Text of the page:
Backside Portland Meadows

Racing Commissioners meet to discuss medications and rules regulating veterinarians

Backside Portland Meadows
On the backside at Portland Meadows, racehorses while away the afternoon.

The Ray Paulick Report features an article on the annual conference hosted by the Association of Racing Commissioners International (RCI) taking place in Oklahoma City.

The topics dominating the meeting are medications administered to racehorses and the rules regulating veterinarians.

This quote caught my eye:

“Our current enforcement is focused on ensuring that no horse has an unfair advantage on race day. The overwhelming majority of medication violations in racing are for legal substances administered by licensed professional veterinarians. While a commission can suspend or revoke a racing license for a violation of the rules of racing, the ability to suspend or revoke a license to practice veterinary medicine for the inappropriate use of medications to facilitate the running of a horse that should not be allowed to run is beyond the authority of most commissions,” he said.

What stands out as highly encouraging in that quote is the conference is taking a look at injury masking drugs. This is a critical issue often overlooked in the hotly debated topic of racehorse medication policies.

Read full article here >>

4 thoughts on “Racing Commissioners meet to discuss medications and rules regulating veterinarians”

  1. Not every racetrack is run the same way. Not everyone obeys the rules. That is evident. Not everyone who continually breaks these rules are punished. That is also evident. The number of breakdowns and deaths, which can of course be attributed to several issues other than injury-masking drugs, is clear evidence that the US horse racing industry needs a major overhaul. Bute and Lasix are only the tip of the racehorse medication iceberg. Then there are other “therapy” treatments long banned for their cruelty.

    The US horse racing industry thumbs its nose at these issues to its continued peril. What a shame. The US should lead the way in 1st class horse racing but it clearly does not and never will as long as the good allow the bad to dominate the sport. That includes those at the top of these ignominious governing bodies who contribute absolutely nothing positive to horse racing while lining their pockets. What a disgrace.


    1. Catastrophic breakdowns are most easily attributed to footing surface. Fewest break downs occur on turf, then synthetic, then dirt. However, other contributing factors “seem” to be difficulty in starting (breaking through the gate before the start, rearing and refusing to load, bucking and kicking in the gate) and shoeing. The catastrophic breakdowns in Dubai were on turf. There WAS a rerun of the Feature race after a horse broke down on the track in the initial start. Two more broke down then. My vet is the track vet at Los Alamitos. He just told me anacdotal information that in his experience, bad starts lead to more break downs than anything else. Los Alamitos is run on dirt and Quarter Horses run much faster than Thoroughbreds for shorter distances. The break down rate with Quarter Horses is low. Synthetic surface causes more hind limb injuries, back issues and soft tissue injuries. This is true in other disciplines such as show jumping.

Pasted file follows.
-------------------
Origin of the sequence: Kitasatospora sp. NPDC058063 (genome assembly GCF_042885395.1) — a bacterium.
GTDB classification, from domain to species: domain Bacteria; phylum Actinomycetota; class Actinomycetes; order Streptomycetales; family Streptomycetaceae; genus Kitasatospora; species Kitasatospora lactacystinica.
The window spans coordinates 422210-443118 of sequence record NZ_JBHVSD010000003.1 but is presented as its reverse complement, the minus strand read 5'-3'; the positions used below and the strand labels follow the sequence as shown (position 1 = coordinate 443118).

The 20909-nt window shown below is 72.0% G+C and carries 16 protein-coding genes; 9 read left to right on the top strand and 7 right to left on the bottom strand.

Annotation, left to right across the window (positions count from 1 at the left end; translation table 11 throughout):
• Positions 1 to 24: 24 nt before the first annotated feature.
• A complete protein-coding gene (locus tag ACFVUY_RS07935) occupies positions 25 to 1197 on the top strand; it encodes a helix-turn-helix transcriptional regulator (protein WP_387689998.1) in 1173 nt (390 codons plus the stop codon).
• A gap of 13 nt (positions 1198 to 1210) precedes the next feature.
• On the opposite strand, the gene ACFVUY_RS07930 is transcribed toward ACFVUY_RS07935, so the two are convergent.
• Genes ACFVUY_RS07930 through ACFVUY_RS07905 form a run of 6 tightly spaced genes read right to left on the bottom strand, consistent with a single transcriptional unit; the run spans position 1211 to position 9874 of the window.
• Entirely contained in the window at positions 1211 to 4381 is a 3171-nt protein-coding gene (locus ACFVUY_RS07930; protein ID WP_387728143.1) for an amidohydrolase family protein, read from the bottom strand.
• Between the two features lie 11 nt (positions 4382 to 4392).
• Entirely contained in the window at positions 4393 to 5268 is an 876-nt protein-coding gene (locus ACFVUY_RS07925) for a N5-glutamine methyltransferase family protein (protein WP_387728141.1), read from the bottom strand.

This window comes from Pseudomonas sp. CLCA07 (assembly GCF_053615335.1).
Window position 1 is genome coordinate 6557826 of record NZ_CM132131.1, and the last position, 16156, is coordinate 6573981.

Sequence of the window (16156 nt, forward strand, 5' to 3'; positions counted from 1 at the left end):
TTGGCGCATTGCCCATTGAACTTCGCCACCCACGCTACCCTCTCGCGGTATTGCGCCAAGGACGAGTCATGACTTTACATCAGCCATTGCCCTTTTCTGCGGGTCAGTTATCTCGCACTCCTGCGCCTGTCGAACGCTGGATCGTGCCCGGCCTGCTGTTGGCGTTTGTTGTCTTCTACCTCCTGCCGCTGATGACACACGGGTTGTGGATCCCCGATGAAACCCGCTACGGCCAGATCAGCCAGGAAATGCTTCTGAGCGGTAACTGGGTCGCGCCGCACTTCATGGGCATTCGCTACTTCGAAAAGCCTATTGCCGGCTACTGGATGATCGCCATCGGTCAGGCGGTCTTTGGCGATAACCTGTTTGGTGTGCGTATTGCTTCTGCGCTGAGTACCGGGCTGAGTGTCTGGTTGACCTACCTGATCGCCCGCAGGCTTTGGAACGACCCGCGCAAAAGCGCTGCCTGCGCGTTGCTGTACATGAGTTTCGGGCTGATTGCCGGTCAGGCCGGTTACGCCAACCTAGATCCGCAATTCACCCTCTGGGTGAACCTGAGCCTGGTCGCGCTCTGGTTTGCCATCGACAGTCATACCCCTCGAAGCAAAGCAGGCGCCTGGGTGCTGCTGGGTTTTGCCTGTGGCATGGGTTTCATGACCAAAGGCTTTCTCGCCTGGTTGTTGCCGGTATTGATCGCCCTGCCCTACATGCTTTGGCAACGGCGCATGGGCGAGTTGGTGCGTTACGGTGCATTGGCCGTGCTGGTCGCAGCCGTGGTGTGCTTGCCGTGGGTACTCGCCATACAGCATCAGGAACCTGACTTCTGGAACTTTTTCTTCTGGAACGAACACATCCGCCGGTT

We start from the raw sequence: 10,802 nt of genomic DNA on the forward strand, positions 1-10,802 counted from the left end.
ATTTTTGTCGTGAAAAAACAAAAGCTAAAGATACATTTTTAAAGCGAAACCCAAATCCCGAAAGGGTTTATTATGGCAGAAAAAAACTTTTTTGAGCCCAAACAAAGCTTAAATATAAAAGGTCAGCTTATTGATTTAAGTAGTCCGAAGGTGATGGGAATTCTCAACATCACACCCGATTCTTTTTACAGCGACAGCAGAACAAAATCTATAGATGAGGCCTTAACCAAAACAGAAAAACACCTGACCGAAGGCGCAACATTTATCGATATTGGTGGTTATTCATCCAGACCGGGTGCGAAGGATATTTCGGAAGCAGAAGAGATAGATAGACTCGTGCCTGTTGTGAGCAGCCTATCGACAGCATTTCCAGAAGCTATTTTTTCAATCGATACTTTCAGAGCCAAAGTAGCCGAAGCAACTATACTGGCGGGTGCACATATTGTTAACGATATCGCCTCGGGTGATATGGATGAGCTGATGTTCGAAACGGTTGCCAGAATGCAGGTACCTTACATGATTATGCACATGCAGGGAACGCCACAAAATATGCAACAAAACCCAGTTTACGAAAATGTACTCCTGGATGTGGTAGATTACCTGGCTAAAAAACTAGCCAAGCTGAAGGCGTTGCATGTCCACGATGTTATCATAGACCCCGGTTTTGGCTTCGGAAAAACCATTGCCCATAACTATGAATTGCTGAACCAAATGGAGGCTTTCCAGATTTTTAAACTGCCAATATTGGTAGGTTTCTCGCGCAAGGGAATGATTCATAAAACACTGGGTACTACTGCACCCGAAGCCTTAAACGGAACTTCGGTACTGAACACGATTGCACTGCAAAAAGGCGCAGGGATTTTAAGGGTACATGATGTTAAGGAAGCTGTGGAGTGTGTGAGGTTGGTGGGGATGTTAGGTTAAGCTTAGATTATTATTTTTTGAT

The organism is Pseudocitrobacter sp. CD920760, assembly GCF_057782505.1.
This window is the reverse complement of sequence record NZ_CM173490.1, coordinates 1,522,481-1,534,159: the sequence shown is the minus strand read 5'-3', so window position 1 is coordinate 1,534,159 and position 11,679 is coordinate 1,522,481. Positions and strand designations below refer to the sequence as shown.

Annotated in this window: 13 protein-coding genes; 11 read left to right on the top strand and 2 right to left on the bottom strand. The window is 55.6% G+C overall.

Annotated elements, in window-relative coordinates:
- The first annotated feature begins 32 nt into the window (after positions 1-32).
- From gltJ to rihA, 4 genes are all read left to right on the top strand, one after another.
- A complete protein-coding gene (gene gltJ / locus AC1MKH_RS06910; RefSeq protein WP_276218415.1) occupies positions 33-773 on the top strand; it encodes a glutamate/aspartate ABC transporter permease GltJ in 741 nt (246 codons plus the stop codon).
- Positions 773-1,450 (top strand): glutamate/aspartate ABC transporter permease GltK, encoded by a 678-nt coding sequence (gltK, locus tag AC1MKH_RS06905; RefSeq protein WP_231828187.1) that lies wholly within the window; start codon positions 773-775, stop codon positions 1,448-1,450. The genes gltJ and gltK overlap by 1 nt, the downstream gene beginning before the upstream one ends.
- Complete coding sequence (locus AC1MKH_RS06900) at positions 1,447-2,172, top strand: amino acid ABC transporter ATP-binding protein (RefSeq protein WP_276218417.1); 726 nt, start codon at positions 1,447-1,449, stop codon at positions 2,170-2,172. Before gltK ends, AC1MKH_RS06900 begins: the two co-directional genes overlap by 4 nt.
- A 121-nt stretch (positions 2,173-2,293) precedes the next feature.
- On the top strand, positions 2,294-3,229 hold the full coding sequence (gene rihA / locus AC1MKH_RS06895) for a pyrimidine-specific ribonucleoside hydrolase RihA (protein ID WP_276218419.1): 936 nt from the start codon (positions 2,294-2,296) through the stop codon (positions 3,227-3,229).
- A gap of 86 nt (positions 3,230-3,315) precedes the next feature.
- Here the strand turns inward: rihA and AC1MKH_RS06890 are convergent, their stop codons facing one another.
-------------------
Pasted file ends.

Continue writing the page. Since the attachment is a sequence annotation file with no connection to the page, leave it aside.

1. Interesting about the gates. Horses do not break from the stalls as quickly in English / European racing as the US. Not sure about Hong Kong; long time since I have been there. I was in Dubai when Goldolphin was developed. I am very surprised what happened there. Doubt if we will ever get much more information about it than what was released for public consumption.

        Jumps racing is a whole other game, and use the standing start. But look at the breakdowns there. Too many runners for the width of the course / fences is usually the answer there.

        Insofar as surfaces, some appear to be better than others, but there is the maintenance issue. Just came back from a trip to Keeneland where they are very well managed, so that was nice to see.

        You may be interested in reading our in depth reports on various horse racing issues. Just the US Thoroughbred racing for now. . We are tackling Quarter Horse racing next year.


  2. The drugs which are given by a veterinarian which fall under these rules are simple timing errors. Salix (Lasix) must be given 5 hours in advance. If the vet is late for some reason, the horse comes back with an illegal test. There are strict limits on the amount of anti inflammatories which can be administered. The withdrawal times are mere estimates (rule of thumb is 1 gm bute 12 hours ahead) and sometimes the medication does not clear the system as expected. They are not giving these horses massive doses of pain killers! EVERYONE KNOWS they are subject to test!


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